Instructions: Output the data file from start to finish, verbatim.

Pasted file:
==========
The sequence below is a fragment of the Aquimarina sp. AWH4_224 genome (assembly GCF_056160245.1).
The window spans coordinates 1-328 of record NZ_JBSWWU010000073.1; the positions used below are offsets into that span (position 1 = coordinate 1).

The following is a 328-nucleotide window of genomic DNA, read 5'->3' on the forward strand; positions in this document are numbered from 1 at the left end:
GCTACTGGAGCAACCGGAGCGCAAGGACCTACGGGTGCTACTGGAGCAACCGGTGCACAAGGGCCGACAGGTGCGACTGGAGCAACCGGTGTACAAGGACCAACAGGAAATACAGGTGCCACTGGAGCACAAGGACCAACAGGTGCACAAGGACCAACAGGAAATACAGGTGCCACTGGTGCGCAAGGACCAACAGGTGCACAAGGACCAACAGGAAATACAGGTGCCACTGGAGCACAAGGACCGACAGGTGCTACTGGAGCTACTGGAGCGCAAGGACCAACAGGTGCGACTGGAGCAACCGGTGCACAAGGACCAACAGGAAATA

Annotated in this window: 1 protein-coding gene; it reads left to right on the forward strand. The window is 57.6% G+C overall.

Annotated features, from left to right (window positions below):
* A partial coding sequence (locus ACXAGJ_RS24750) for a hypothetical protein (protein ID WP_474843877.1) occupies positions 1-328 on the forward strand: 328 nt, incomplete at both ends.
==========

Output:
The sequence below is a fragment of the Aquimarina sp. AWH4_224 genome (assembly GCF_056160245.1).
The window spans coordinates 1-328 of record NZ_JBSWWU010000073.1; the positions used below are offsets into that span (position 1 = coordinate 1).

The following is a 328-nucleotide window of genomic DNA, read 5'->3' on the forward strand; positions in this document are numbered from 1 at the left end:
GCTACTGGAGCAACCGGAGCGCAAGGACCTACGGGTGCTACTGGAGCAACCGGTGCACAAGGGCCGACAGGTGCGACTGGAGCAACCGGTGTACAAGGACCAACAGGAAATACAGGTGCCACTGGAGCACAAGGACCAACAGGTGCACAAGGACCAACAGGAAATACAGGTGCCACTGGTGCGCAAGGACCAACAGGTGCACAAGGACCAACAGGAAATACAGGTGCCACTGGAGCACAAGGACCGACAGGTGCTACTGGAGCTACTGGAGCGCAAGGACCAACAGGTGCGACTGGAGCAACCGGTGCACAAGGACCAACAGGAAATA

Annotated in this window: 1 protein-coding gene; it reads left to right on the forward strand. The window is 57.6% G+C overall.

Annotated features, from left to right (window positions below):
* A partial coding sequence (locus ACXAGJ_RS24750) for a hypothetical protein (protein ID WP_474843877.1) occupies positions 1-328 on the forward strand: 328 nt, incomplete at both ends.